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New Housing Price Index, February 2013

Released: 2013-04-11

The New Housing Price Index (NHPI) rose 0.2% in February, following a 0.1% increase in January, and similar increases over the second half of 2012.

Chart 1  Chart 1: New Housing Price Index - Description and data table
New Housing Price Index

Chart 1: New Housing Price Index - Description and data table

Calgary was the top contributor to the advance in February, up 1.0% from January. This was the largest month-over-month increase in that region since May 2007. Builders indicated that increases in material and labour costs were the main reasons for higher prices.

The largest monthly price advance in February occurred in Regina (+1.4%), where builders reported increased operating costs and a shortage of developed land. In Halifax, prices rose 0.9% from January, with builders citing higher costs for materials, labour and developed land as the primary reasons. These price increases were the largest for both regions since February 2012.

New housing prices declined 0.2% in Ottawa–Gatineau for the second month in a row, while prices decreased 0.1% in St. John's. Builders cited market conditions as the reason for reduced prices in both regions.

In February, prices were unchanged in the combined metropolitan region of Toronto and Oshawa following six consecutive months of increases. Prices were also unchanged in eight other metropolitan regions surveyed.

Chart 2  Chart 2: Winnipeg posts the largest year-over-year price increase - Description and data table
Winnipeg posts the largest year-over-year price increase

Chart 2: Winnipeg posts the largest year-over-year price increase - Description and data table

On a year-over-year basis, the NHPI rose 2.1% in the 12 months to February, following a 2.2% increase in the previous month.

The main contributor to the advance was the combined metropolitan region of Toronto and Oshawa, where the year-over-year increase in the contractors' selling prices was 3.7% in February, compared with 5.8% over the same period in 2012. Annual price increases in this region have been decelerating since October 2012, despite a slight acceleration in January.

For the third consecutive month, Winnipeg recorded the largest year-over-year price movement in Canada. Prices were up 5.5% compared with February 2012; however, this increase was down slightly from the 5.9% annual rise observed in January. The advance was largely due to the increased cost of developed land in this metropolitan area.

In Calgary, annual prices rose 4.3% and have been accelerating for the past five months. Other significant year-over-year increases occurred in St. Catharines-Niagara and in Halifax (both up 2.7%).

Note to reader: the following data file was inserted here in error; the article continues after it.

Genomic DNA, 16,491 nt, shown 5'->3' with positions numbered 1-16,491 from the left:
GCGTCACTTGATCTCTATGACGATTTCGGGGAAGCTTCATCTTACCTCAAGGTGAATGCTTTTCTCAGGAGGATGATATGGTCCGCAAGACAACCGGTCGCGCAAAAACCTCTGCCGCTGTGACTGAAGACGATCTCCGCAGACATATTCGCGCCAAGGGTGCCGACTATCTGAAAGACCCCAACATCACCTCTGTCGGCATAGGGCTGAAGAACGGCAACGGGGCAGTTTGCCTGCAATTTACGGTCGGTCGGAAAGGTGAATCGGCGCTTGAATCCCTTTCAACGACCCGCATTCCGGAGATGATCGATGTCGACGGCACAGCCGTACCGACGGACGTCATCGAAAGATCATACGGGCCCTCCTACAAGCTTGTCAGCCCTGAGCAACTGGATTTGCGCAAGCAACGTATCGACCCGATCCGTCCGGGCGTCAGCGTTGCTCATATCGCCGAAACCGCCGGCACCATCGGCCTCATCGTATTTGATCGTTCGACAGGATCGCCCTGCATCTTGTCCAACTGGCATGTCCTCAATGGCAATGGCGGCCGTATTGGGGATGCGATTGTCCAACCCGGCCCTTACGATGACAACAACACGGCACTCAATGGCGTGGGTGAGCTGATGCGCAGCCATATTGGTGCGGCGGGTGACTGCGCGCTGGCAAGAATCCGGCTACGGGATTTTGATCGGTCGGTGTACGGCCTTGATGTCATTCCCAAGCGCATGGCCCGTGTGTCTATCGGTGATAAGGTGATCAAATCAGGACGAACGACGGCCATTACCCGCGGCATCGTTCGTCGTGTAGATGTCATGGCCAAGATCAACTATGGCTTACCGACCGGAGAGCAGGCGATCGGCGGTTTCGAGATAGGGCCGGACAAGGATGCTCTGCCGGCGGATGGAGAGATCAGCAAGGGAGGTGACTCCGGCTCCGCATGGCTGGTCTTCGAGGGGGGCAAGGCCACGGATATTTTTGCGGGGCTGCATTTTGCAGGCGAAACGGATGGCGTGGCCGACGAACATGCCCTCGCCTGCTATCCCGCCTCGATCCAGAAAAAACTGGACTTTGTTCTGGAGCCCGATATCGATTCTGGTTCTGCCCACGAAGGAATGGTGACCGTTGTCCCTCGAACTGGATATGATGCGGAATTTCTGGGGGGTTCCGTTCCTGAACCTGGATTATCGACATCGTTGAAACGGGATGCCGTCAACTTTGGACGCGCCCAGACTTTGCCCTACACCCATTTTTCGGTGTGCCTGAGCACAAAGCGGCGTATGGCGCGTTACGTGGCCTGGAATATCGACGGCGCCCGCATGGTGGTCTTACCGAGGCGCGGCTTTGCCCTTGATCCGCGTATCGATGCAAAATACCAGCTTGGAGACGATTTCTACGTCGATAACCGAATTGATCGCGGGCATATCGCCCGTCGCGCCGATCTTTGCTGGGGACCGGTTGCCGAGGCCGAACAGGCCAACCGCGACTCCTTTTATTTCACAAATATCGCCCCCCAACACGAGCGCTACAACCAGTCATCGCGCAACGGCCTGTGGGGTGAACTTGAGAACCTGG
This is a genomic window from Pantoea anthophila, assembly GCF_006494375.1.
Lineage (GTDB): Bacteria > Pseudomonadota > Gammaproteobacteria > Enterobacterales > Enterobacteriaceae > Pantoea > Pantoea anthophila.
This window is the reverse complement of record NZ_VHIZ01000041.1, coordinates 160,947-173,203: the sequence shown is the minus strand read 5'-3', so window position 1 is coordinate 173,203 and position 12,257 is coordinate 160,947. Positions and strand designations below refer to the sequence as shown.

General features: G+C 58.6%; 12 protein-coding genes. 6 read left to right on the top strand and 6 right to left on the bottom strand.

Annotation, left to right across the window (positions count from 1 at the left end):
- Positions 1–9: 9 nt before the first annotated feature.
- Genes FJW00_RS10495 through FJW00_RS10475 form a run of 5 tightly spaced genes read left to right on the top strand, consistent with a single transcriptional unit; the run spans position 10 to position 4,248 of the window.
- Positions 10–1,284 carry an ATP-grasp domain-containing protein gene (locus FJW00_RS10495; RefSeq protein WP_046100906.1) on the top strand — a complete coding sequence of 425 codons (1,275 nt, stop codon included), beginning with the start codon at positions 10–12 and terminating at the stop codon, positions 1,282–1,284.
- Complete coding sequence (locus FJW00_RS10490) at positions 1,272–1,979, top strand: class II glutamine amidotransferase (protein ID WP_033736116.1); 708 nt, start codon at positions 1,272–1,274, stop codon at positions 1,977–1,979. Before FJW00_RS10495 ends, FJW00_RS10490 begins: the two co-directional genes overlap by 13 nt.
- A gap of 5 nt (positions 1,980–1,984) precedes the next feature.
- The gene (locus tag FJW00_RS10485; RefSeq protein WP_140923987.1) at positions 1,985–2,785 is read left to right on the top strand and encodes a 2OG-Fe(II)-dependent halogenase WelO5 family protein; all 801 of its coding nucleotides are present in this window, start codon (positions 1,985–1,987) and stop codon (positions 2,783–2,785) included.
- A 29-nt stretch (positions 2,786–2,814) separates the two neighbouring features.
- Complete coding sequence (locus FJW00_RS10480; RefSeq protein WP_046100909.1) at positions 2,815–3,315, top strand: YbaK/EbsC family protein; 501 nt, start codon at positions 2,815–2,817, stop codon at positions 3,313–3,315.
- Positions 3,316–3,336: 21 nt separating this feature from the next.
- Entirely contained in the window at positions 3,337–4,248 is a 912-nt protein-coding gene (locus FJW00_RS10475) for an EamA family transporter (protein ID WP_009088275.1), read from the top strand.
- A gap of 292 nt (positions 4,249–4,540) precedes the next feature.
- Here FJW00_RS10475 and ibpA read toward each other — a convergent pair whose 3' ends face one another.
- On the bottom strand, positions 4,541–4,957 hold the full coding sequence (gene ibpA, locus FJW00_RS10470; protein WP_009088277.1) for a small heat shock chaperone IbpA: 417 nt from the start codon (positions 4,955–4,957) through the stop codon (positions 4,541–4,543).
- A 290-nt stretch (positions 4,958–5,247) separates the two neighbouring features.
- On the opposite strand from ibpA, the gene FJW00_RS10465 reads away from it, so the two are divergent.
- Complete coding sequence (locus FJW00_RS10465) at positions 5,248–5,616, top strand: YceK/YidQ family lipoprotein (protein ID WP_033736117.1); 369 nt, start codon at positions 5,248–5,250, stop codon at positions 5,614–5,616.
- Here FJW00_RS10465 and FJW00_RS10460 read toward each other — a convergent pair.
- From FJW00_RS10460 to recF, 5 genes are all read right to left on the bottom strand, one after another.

Among the 21 metropolitan regions surveyed, 4 posted 12-month price declines in February. The largest annual decreases continued to be in British Columbia, where new housing prices in Victoria were down 2.2% and prices in Vancouver declined 0.6%. Vancouver and Victoria have not seen annual increases in new home prices since September 2011 and September 2008, respectively.

  Note to readers

The New Housing Price Index measures changes over time in the selling prices of new residential houses agreed upon between the contractor and the buyer at the time of the signing of the contract. It is designed to measure the changes in the selling prices of new houses where detailed specifications pertaining to each house remain the same between two consecutive periods. The prices collected from builders and included in the index are market selling prices less value added taxes, such as the Federal Goods and Services Tax (GST) or the Harmonized Sales Tax (HST).

The provincial government of British Columbia introduced legislation on May 14, 2012, announcing the return to a provincial sales tax on April 1, 2013. From April 1, 2012, until March 31, 2013, there are new housing transitional rebates in place. After the transition is complete, the provincial sales tax on building materials in British Columbia will be embedded in contractors' selling prices of new houses. These changes will be reflected in the New Housing Price Index as reported by respondents.

Effective April 1, 2013, in Prince Edward Island, the federal 5% GST is combined with a reduced 9% provincial tax to create a single 14% HST. Previously, only the GST (5%) was applied to new homes. Under the new rules, the tax applied to the purchase of a new home will be 14%.

The indexes are not subject to revision and are not seasonally adjusted.

The fourth quarter 2012 issue of Capital Expenditure Price Statistics (Catalogue number62-007-X) will soon be available.

The New Housing Price Index for March will be released on May 9.

Contact information

For more information, or to enquire about the concepts, methods or data quality of this release, contact us (toll-free 1-800-263-1136; or Media Relations (613-951-4636;

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